Our Outdoors: Spring Things to Improve Angling
By Nick Simonson
With spring on hold, there’s plenty of time to think about what comes when the snow melts. Of course, the fishing will be fast and furious, but after the solid spring bite and those big fish will come a season of making a difference. In order to preserve these great opportunities for everyone, it is necessary for sportsmen to undertake the efforts needed to recruit and retain the next generation and preserve and improve the resources for the future. This handful of ideas is just the start in making angling better for everyone in our area.
1. Conduct a Clean-Up. Whether it’s a river, a lake, a fishing pier area or another favorite place frequented by you or other anglers, taking time in early spring to remove trash and debris deposited over the winter is a great way to give back to the resource and allow others to enjoy it. Even clean-up of non-riparian areas, such as a WMA or a roadside can help downstream interests by removing litter which is easily blown into ditches and drains and carried to a river. Recruit some friends or join forces with local wildlife and conservation groups to make a boots-on-the-ground impact for better fishing and nicer aesthetics. Plus, if you’re out there early when the spring grasses haven’t sprung up, litter is easier to spot and collect, and the wood ticks aren’t as abundant as they will be in a few weeks.
2. The Purge. Every angler has a collection of old rods and reels they’ve outgrown for one reason or another. Maybe it’s something simple like a spincast combo from many years ago. Perhaps it’s an older fly reel that just needs some TLC. There are a variety of groups that take those donations and restore and repurpose them to get new anglers involved. Perhaps its your local wildlife or conservation group or a state agency that will take those donations and direct them to young anglers looking to get into the outdoors. Find the fishing gear you no longer need this spring and a suitable outlet for such a donation to get other anglers equipped – whether for a day or a lifetime – on the water. If there aren’t any such outlets, perhaps consider giving a “new” old rod to a youngster in the neighborhood.
3. Buffer It. For those landowners with creeks, streams, and other flowing water that drains into area lakes and rivers, now is the time to consider buffering options which will prevent and filter out unwanted siltation into downstream waters. Through various state and federal programs, grasses and other conservation plantings put in place this spring will help preserve water quality in years to come. Now, before the snow melts and planting season is in full swing, is the time to reach out to groups like Pheasants Forever or a local Soil and Water Conservation District to get those plans in place for the coming weeks to preserve downstream flows and the fisheries that exist within them.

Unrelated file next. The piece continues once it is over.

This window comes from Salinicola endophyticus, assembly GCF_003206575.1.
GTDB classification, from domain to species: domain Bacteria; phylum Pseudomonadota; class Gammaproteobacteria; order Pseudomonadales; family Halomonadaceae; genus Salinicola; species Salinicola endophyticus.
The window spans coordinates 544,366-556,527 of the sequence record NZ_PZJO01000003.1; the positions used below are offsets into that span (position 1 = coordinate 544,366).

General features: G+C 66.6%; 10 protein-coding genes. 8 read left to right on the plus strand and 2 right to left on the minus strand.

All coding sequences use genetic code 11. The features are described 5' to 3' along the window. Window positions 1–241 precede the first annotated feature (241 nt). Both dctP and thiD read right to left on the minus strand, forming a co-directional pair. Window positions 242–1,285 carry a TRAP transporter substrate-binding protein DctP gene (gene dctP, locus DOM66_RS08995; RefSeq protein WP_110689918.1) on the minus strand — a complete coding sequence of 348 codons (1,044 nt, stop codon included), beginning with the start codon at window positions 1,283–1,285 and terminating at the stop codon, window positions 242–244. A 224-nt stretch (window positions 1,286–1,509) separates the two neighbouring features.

4. Share What You Know. If only I’d known then what I’d know now. We all have that decade, or two, or six on the water that would help other anglers become better and more involved in the world around them. Sharing tips, tricks, tactics and more help new anglers become better, more involved anglers passes on your information to help others up the learning curve. Whether it’s posting a daily or weekly update on Facebook for friends to see and share, or organizing a fishing program for area youth, sharing what you know about fishing with the people in your community will help continue the fishing tradition in our region by making them more successful, and as a result, more involved with the resource, and more closely tied to it.
5. Take Someone Fishing. Perhaps the easiest way to improve angling is to introduce a person to the pastime, or re-introduce someone who hasn’t gone in a while. Connecting new anglers creates excitement for the sport and another link between a person and the natural resource, and it isn’t hard. It doesn’t require a $50,000 boat; maybe just a couple rods, some basic tackle, a bucket of bait and a couple hours of your time. I can recall the instant while fishing that my life changed and my passion for the outdoors and conservation came to be. For everything this region has given me as a result of that trip, and likely through similar experiences, you as well, it’s only fitting that through these means and the inclusion of others, we give back…to our outdoors.